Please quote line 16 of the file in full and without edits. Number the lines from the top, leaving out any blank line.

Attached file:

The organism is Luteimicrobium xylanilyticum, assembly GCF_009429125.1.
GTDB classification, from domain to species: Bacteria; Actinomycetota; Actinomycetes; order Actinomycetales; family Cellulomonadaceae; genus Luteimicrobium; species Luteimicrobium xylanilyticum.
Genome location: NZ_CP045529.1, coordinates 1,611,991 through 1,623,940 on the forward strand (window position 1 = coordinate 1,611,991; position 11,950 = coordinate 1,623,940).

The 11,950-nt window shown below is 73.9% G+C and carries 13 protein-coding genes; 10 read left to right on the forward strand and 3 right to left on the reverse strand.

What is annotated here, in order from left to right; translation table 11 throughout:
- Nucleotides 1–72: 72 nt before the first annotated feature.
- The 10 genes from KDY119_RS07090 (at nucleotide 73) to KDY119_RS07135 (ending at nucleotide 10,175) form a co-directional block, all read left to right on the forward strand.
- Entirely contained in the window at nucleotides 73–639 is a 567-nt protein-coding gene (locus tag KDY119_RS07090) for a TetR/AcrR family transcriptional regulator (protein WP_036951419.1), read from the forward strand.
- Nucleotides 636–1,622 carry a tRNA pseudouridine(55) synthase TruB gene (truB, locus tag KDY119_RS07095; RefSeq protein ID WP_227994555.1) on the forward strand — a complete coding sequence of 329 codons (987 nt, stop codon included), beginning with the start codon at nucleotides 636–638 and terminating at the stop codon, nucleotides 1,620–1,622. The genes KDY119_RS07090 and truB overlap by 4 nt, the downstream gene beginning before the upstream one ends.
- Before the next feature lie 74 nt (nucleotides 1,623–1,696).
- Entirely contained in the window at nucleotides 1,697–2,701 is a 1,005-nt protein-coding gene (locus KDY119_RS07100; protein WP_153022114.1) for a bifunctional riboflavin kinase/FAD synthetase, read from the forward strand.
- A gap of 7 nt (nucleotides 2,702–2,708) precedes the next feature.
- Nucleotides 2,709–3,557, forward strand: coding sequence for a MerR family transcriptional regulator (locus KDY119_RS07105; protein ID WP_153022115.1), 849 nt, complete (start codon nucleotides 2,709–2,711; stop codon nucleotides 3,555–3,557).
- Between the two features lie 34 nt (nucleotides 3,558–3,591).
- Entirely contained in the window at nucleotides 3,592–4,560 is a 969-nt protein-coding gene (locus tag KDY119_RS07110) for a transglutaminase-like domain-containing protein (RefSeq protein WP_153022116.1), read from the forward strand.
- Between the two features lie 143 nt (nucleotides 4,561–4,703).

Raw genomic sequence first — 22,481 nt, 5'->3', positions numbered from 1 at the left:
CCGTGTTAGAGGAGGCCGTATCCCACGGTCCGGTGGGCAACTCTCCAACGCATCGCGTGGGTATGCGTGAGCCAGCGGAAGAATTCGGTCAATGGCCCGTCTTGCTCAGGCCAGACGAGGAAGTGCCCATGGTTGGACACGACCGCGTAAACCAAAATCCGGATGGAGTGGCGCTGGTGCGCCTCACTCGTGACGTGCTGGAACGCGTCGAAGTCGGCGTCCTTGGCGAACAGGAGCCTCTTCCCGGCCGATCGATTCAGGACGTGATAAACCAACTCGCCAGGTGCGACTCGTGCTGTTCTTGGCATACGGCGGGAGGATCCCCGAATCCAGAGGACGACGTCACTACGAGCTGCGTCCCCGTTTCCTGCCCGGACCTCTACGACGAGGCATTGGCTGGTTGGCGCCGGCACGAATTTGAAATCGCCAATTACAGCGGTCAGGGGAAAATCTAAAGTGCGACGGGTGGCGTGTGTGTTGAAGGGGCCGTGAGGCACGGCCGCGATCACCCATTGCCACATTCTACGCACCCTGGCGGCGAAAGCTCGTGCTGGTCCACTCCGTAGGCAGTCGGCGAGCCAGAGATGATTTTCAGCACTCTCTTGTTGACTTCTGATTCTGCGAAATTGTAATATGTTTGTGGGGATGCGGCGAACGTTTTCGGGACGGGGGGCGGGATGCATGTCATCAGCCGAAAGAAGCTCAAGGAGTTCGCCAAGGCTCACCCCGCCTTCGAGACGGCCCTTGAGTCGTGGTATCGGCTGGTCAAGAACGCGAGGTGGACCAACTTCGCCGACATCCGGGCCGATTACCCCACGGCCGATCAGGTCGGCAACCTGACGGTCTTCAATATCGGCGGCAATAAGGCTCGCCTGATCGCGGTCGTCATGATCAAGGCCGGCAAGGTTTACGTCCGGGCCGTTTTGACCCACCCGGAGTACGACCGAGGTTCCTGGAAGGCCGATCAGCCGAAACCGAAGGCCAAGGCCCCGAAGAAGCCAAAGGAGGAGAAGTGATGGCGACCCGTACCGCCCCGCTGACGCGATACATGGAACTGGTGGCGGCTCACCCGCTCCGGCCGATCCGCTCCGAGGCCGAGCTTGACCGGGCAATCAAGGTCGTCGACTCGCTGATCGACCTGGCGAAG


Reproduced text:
- Between the two features lie 143 nt (nucleotides 4,561–4,703).